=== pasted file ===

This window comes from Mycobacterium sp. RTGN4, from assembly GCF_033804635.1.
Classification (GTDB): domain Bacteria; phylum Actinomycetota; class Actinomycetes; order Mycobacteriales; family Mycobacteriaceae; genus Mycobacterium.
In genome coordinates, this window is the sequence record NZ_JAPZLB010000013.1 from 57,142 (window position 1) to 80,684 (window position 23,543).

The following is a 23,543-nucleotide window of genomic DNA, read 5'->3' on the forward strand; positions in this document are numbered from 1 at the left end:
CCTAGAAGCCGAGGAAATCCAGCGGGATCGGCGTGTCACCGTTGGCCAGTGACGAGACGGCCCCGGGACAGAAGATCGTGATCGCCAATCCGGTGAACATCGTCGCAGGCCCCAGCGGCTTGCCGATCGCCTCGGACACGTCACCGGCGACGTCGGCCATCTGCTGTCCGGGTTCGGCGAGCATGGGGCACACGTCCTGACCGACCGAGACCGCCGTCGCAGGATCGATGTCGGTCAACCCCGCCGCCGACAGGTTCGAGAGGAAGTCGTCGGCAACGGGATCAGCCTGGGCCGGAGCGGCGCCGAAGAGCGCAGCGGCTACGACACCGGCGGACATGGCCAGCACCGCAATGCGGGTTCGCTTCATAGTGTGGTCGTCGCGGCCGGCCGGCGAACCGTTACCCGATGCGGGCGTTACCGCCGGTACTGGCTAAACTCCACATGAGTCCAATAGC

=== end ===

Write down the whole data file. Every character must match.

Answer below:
This window comes from Mycobacterium sp. RTGN4, from assembly GCF_033804635.1.
Classification (GTDB): domain Bacteria; phylum Actinomycetota; class Actinomycetes; order Mycobacteriales; family Mycobacteriaceae; genus Mycobacterium.
In genome coordinates, this window is the sequence record NZ_JAPZLB010000013.1 from 57,142 (window position 1) to 80,684 (window position 23,543).

The following is a 23,543-nucleotide window of genomic DNA, read 5'->3' on the forward strand; positions in this document are numbered from 1 at the left end:
CCTAGAAGCCGAGGAAATCCAGCGGGATCGGCGTGTCACCGTTGGCCAGTGACGAGACGGCCCCGGGACAGAAGATCGTGATCGCCAATCCGGTGAACATCGTCGCAGGCCCCAGCGGCTTGCCGATCGCCTCGGACACGTCACCGGCGACGTCGGCCATCTGCTGTCCGGGTTCGGCGAGCATGGGGCACACGTCCTGACCGACCGAGACCGCCGTCGCAGGATCGATGTCGGTCAACCCCGCCGCCGACAGGTTCGAGAGGAAGTCGTCGGCAACGGGATCAGCCTGGGCCGGAGCGGCGCCGAAGAGCGCAGCGGCTACGACACCGGCGGACATGGCCAGCACCGCAATGCGGGTTCGCTTCATAGTGTGGTCGTCGCGGCCGGCCGGCGAACCGTTACCCGATGCGGGCGTTACCGCCGGTACTGGCTAAACTCCACATGAGTCCAATAGC